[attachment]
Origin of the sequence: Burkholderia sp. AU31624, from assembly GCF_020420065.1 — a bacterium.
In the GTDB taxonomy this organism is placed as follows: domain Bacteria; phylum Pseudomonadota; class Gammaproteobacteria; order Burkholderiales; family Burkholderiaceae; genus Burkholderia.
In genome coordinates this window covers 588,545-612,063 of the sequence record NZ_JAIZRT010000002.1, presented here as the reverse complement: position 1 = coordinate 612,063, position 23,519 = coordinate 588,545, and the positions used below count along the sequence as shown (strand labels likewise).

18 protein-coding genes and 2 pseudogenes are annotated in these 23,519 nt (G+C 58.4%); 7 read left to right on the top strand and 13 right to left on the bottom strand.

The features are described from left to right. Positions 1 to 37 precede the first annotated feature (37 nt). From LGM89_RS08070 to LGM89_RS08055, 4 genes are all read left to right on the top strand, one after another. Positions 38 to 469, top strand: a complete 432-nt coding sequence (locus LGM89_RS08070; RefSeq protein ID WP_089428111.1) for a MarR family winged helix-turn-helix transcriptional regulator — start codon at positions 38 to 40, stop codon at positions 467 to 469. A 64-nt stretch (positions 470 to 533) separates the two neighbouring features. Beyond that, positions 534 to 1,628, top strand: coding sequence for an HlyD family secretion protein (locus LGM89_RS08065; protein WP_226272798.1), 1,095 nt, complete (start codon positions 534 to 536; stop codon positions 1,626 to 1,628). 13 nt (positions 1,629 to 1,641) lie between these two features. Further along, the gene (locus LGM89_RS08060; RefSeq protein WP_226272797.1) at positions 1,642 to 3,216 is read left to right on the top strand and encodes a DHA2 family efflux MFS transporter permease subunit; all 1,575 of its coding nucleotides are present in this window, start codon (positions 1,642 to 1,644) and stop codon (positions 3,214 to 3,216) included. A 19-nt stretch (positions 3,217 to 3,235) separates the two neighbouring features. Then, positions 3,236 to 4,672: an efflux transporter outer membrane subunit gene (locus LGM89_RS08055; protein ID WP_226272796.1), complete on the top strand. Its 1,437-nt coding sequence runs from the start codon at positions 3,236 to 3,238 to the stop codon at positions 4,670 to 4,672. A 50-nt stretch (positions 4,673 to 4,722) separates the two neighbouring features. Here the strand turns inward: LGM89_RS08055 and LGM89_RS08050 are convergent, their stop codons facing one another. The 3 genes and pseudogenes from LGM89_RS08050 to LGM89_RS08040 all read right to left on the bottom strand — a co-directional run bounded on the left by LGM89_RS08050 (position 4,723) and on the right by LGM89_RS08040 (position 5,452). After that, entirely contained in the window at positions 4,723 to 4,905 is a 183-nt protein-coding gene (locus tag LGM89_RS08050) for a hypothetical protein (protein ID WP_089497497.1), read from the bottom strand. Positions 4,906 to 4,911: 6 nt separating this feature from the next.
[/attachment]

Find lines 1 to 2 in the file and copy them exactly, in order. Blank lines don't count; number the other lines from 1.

Origin of the sequence: Burkholderia sp. AU31624, from assembly GCF_020420065.1 — a bacterium.
In the GTDB taxonomy this organism is placed as follows: domain Bacteria; phylum Pseudomonadota; class Gammaproteobacteria; order Burkholderiales; family Burkholderiaceae; genus Burkholderia.